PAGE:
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Review Of Services Offered By The Pulmonary Diagnostic Laboratory: TESTING PROFILES

The purpose of this packet is to briefly explain the content(s) of the various testing profiles as performed by this laboratory. They are as follows:


A.         Complete Pulmonary Diagnostic Tests

Purpose:  To verify and assess the presence of lung dysfunction

Includes:  Spirometry (with Bronchodilator if indicated), Static Lung Volumes, Diffusing Capacity, Airway Mechanics, Arterial Blood Gases (includes Hemoximetry), Distribution of Ventilation (if other studies fall within the broad range of normal)


1.         Spirometry: Maximal, forced expiration performed from total lung capacity (TLC) to residual volume (RV) with measurements of Forced Vital Capacity (FVC), Forced Expiratory Volume in One Second (FEV1) and the ratio between FEV1 / FVC. Also includes instantaneous flows from the FVC curve such as Peak Expiratory Flow (PEF), Forced Expiratory Flows (FEF) as a percentage of FVC curve (FEF25%, FEF50%, FEF75%, and FEF25-75%) and mean transit time (MTT). Note: Flow Volume Loop includes measurements of the Forced Inspiratory Vital Capacity (FIVC) obtained from RV to TLV, along with Peak Inspiratory Flow (PIF) and Forced Inspiratory Flow (FIF) at 50% of the FIVC. If there is evidence of airflow limitation (“obstruction”) and no medical contraindications present, then bronchodilator is administered (Isuprel via MDI, unless otherwise indicated) and spirometry is repeated in 10-15 minutes.

2.         Lung Volumes: Includes Residual Volume (RV), Total Lung Capacity (TLC), and Functional Residual Capacity (FRC) &/or Volume of Thoracic Gas (VTG). Generally measured via two different methods (1) Total Body Plethysmography and (2) Multiple Breath Helium Dilution. The Plethysmographic method measures all thoracic gas (VTG), whereas Helium Dilution method (FRC) measures only the volume of ventilated lung. By employing these two methods, the volume of non-ventilated lung may be determined (if VTG/FRC > 109%), the result of which may be useful for assessing unventilated lung. Unless directed otherwise, static lung volumes will be determined by only one method, with preference given to Total Body Plethysmography. Post-bronchodilator static lung volumes are also performed to assess changes in RV/TLC ratio, primarily if, on baseline studies, there is evidence of airflow limitation on spirometry, or elevated RV/TLC ratio.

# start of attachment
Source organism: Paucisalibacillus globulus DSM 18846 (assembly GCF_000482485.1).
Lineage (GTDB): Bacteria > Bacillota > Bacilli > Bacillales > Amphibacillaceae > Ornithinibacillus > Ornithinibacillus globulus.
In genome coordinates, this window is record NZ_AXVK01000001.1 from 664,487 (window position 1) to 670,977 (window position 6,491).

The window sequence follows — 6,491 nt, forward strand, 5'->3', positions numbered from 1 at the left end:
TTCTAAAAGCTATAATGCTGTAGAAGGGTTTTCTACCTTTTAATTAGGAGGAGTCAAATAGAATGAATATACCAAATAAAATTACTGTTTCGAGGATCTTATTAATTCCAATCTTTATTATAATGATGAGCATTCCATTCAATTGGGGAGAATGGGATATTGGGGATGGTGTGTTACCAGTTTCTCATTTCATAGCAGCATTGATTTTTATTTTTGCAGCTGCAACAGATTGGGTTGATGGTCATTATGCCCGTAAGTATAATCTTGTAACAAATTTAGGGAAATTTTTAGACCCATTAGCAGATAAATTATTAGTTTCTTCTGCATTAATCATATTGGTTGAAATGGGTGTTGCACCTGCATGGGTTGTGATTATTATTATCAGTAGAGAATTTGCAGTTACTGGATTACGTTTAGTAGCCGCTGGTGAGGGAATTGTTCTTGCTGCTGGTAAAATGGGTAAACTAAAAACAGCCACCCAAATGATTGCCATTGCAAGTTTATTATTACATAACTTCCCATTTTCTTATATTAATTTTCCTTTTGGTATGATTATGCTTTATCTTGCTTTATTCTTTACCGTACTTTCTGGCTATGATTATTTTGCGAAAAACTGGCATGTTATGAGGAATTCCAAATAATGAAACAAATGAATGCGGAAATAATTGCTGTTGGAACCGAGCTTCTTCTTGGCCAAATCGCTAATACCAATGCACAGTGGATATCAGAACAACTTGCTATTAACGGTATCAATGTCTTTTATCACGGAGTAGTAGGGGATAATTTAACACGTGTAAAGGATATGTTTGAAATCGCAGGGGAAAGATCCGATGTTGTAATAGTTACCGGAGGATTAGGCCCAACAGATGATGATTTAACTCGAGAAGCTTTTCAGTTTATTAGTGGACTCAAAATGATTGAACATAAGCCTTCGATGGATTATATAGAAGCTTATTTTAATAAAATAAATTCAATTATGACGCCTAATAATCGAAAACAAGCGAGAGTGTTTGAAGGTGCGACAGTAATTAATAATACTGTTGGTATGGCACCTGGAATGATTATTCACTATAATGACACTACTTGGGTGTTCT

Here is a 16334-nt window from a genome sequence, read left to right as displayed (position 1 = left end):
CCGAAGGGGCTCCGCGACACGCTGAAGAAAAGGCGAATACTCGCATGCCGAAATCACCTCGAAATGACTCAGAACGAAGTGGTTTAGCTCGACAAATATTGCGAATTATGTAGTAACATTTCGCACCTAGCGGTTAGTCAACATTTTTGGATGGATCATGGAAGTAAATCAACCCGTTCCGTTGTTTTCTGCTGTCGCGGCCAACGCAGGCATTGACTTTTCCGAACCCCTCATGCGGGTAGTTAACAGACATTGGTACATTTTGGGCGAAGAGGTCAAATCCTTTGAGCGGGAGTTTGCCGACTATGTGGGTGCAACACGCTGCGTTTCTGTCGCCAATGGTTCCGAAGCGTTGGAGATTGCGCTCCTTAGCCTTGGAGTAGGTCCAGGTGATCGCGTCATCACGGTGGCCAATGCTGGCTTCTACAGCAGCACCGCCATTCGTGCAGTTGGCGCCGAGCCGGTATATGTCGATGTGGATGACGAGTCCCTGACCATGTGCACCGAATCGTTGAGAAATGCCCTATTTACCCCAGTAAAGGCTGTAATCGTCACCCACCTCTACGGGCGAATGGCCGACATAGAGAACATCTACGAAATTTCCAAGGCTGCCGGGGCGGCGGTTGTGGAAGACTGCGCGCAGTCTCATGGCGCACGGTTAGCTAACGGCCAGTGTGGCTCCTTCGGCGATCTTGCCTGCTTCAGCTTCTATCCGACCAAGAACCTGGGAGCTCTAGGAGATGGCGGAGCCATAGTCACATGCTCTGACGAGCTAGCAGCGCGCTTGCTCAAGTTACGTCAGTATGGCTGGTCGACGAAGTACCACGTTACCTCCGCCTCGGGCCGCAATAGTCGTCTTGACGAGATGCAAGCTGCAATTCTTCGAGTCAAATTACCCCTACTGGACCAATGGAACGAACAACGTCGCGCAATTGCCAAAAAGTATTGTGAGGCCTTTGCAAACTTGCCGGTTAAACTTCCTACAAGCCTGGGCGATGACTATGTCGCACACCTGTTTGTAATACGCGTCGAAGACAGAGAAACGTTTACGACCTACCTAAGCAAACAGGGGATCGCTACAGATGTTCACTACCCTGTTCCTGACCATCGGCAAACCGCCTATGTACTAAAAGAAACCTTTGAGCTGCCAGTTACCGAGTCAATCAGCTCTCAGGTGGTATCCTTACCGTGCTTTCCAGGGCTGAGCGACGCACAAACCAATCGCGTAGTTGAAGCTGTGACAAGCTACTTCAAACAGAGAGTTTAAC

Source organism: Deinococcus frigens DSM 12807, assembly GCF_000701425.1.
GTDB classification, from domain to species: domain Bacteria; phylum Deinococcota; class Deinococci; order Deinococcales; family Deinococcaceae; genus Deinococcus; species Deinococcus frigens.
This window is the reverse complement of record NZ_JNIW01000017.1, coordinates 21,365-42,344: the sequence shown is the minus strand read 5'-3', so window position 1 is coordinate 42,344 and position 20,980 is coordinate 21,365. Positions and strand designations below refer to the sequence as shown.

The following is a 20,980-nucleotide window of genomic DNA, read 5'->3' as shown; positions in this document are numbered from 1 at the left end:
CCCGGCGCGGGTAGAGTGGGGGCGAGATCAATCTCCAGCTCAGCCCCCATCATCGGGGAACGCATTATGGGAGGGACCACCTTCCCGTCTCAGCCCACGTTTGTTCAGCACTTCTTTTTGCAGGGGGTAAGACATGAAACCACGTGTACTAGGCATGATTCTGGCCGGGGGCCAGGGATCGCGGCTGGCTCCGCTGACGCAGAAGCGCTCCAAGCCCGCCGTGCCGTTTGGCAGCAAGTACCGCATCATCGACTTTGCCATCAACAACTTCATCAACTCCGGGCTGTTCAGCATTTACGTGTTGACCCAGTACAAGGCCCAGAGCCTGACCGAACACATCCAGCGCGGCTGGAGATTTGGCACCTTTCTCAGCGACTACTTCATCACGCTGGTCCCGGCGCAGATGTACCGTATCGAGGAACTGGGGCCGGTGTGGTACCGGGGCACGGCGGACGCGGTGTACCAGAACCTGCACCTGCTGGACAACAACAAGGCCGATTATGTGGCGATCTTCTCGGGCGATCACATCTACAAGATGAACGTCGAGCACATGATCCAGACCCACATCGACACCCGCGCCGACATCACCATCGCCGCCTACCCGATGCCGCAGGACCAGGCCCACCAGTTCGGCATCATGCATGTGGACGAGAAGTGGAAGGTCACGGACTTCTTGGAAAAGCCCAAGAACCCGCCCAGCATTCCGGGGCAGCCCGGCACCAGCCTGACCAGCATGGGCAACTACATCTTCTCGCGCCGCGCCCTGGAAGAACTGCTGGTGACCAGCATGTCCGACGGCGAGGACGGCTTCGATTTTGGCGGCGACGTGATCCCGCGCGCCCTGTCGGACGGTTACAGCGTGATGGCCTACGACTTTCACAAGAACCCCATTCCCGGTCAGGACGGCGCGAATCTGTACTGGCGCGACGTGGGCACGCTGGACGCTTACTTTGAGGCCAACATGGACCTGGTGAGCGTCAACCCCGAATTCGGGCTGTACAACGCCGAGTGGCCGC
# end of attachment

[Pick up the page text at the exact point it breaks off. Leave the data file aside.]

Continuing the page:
3.         Diffusing Capacity: The measurement of diffusion gives information about the functioning capillary bed in contact with functioning alveoli and is also known as “transfer factor for carbon monoxide”. The single-breath (SB) method for Pulmonary Diffusion Capacity (DLCO) is employed by the Pulmonary Diagnostic Services. Other measurements include Specific Diffusing Capacity (DL/VA), which corrects the DLCO for the Lung Volume at which the procedure was performed, and hemoglobin correction for DLCO and DL/VA. The DL /VA is influenced by abnormalities of ventilation and perfusion that reduce potential surface area for gas exchange, thereby making it a useful tool for discriminating between obstructive lung disease types, e.g., emphysema vs. chronic bronchitis. DLCO may also be helpful when assessing possible intrapulmonic hemorrhage (i.e., DLCO > 140% predicted).